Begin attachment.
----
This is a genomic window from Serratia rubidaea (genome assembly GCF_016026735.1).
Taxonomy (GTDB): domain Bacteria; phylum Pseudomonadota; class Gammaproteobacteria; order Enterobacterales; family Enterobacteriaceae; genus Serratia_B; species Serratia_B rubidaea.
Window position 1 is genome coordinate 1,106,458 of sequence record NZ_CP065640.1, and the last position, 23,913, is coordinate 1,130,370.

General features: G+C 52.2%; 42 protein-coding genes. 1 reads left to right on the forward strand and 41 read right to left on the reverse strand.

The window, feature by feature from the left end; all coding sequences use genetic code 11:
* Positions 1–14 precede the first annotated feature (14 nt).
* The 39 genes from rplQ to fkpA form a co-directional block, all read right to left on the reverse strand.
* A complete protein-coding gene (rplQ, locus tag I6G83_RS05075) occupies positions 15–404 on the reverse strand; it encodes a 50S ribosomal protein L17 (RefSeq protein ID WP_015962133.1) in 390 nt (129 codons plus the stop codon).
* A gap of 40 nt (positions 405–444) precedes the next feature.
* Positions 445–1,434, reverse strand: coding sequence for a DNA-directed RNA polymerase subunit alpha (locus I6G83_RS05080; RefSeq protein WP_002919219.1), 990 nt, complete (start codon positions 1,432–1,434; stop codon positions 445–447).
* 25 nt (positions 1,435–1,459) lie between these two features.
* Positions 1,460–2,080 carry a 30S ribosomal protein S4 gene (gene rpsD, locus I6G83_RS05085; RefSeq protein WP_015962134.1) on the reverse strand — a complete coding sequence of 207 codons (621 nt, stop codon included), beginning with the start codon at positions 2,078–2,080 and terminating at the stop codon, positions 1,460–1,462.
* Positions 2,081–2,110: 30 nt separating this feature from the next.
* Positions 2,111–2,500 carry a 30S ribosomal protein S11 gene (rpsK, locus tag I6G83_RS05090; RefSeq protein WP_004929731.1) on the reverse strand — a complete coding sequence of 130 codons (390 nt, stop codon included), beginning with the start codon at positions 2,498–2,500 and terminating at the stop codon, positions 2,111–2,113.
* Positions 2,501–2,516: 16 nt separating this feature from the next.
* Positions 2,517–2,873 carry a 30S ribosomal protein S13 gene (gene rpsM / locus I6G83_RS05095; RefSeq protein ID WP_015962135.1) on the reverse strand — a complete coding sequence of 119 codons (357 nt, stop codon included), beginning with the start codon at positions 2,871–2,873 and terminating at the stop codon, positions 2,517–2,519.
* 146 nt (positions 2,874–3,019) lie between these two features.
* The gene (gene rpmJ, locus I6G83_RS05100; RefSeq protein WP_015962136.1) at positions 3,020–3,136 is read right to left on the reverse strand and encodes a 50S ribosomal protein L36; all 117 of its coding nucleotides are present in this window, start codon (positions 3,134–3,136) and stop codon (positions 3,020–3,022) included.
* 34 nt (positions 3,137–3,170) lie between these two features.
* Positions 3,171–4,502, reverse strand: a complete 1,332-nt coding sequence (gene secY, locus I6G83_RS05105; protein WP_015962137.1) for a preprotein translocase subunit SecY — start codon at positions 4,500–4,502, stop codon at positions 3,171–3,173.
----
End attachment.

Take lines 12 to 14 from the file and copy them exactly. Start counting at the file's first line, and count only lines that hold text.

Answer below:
* Positions 1,460–2,080 carry a 30S ribosomal protein S4 gene (gene rpsD, locus I6G83_RS05085; RefSeq protein WP_015962134.1) on the reverse strand — a complete coding sequence of 207 codons (621 nt, stop codon included), beginning with the start codon at positions 2,078–2,080 and terminating at the stop codon, positions 1,460–1,462.
* Positions 2,081–2,110: 30 nt separating this feature from the next.
* Positions 2,111–2,500 carry a 30S ribosomal protein S11 gene (rpsK, locus tag I6G83_RS05090; RefSeq protein WP_004929731.1) on the reverse strand — a complete coding sequence of 130 codons (390 nt, stop codon included), beginning with the start codon at positions 2,498–2,500 and terminating at the stop codon, positions 2,111–2,113.